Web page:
From the OR to the Circuit Gilles Villeneuve

For one week-end every year in Montreal, cars race in a closed circuit at an average speed of 250km/h surrounded by a crowd of over 300,000 people. Major accidents are a high risk here, and that’s why having an on-site multidisciplinary medical team is crucial.
Every summer since 1993, Dr. Pierre Fiset, Head of the Anesthesia Department of the Montreal Children’s Hospital has been part of the medical team that follows the Montreal Grand Prix. He is one of the doctors in charge of a team that includes 90 volunteers.
Anesthetists, inhalation therapists, nurses and specialists work together with paramedics, firemen and rescue workers, all ready to intervene in case of an accident. Specialized medical teams are posted in strategic spots around the racetrack ready to be at the scene of an accident as soon as possible.
There’s a hospital on site with equipment for reanimation and a fully equipped operating room. In case of major injuries that require critical care, an on-site helicopter is ready to make the 7-minute trip to Sacré-Cœur Hospital.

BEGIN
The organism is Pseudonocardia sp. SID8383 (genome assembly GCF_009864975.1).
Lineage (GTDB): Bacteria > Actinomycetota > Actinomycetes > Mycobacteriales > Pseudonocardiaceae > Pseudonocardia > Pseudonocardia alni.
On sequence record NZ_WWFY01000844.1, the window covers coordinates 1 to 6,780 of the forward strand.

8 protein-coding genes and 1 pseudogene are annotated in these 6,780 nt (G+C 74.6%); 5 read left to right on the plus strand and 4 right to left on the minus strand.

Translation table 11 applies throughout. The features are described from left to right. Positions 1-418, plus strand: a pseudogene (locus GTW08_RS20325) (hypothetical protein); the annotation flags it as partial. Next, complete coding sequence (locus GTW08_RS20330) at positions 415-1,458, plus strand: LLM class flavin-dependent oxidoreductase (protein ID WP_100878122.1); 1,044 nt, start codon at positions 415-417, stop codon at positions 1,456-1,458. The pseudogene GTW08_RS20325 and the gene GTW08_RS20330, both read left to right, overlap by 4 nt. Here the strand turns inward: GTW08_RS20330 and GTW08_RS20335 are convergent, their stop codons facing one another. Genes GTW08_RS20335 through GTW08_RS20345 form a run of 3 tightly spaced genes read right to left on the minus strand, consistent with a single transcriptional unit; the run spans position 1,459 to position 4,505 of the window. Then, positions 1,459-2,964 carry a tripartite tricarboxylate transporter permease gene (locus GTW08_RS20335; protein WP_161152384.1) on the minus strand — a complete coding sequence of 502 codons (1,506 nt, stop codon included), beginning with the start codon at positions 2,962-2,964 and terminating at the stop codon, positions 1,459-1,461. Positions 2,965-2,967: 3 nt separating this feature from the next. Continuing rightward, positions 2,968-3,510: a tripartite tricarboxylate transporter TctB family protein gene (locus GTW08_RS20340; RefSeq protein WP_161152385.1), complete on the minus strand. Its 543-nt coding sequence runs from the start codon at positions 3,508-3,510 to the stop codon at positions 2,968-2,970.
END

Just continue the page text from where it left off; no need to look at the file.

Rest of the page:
“Pressure is intense, and organization has to be at its best,” says Fiset. “It’s a team work situation where everyone depends on someone else to accomplish their job. If a doctor needs to work on an injured driver, the rescue workers have to do their job first.”
Luckily, most of the time the team spends its days enjoying the sunshine. “But if something happens,” says Fiset, “the adrenaline kicks in and we work non-stop until we’re sure the injured are safe. Sometimes the race continues which adds stress to the intervention.”
Dr. Fiset has seen many accidents, the worst one being when driver Olivier Panis broke both legs after a crash. “Often times, we take care of the spectators who faint because of heat, dehydration or too much beer.”